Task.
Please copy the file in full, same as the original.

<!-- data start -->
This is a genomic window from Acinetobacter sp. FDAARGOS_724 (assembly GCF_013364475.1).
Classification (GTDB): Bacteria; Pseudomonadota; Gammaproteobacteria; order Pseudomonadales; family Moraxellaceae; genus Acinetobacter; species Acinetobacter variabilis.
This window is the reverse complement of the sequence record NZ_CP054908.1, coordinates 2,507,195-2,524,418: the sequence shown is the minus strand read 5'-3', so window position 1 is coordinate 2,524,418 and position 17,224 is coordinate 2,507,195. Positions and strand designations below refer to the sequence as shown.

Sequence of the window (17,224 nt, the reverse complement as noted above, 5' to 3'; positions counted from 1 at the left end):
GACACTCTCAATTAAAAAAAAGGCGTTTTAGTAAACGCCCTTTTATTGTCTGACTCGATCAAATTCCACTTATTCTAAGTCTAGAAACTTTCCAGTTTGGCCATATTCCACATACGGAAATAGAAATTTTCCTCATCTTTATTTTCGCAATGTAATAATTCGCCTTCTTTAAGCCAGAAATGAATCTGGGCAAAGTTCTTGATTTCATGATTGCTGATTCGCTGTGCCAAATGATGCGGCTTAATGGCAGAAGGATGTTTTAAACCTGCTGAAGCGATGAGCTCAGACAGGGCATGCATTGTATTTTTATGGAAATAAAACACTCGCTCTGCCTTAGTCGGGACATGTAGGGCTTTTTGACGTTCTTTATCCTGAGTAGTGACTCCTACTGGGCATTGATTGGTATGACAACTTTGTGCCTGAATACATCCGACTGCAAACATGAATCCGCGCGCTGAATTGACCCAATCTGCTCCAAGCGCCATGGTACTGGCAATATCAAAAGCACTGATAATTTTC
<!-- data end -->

This is a genomic window from Acinetobacter sp. FDAARGOS_724 (assembly GCF_013364475.1).
Classification (GTDB): Bacteria; Pseudomonadota; Gammaproteobacteria; order Pseudomonadales; family Moraxellaceae; genus Acinetobacter; species Acinetobacter variabilis.
This window is the reverse complement of the sequence record NZ_CP054908.1, coordinates 2,507,195-2,524,418: the sequence shown is the minus strand read 5'-3', so window position 1 is coordinate 2,524,418 and position 17,224 is coordinate 2,507,195. Positions and strand designations below refer to the sequence as shown.

Sequence of the window (17,224 nt, the reverse complement as noted above, 5' to 3'; positions counted from 1 at the left end):
GACACTCTCAATTAAAAAAAAGGCGTTTTAGTAAACGCCCTTTTATTGTCTGACTCGATCAAATTCCACTTATTCTAAGTCTAGAAACTTTCCAGTTTGGCCATATTCCACATACGGAAATAGAAATTTTCCTCATCTTTATTTTCGCAATGTAATAATTCGCCTTCTTTAAGCCAGAAATGAATCTGGGCAAAGTTCTTGATTTCATGATTGCTGATTCGCTGTGCCAAATGATGCGGCTTAATGGCAGAAGGATGTTTTAAACCTGCTGAAGCGATGAGCTCAGACAGGGCATGCATTGTATTTTTATGGAAATAAAACACTCGCTCTGCCTTAGTCGGGACATGTAGGGCTTTTTGACGTTCTTTATCCTGAGTAGTGACTCCTACTGGGCATTGATTGGTATGACAACTTTGTGCCTGAATACATCCGACTGCAAACATGAATCCGCGCGCTGAATTGACCCAATCTGCTCCAAGCGCCATGGTACTGGCAATATCAAAAGCACTGATAATTTTC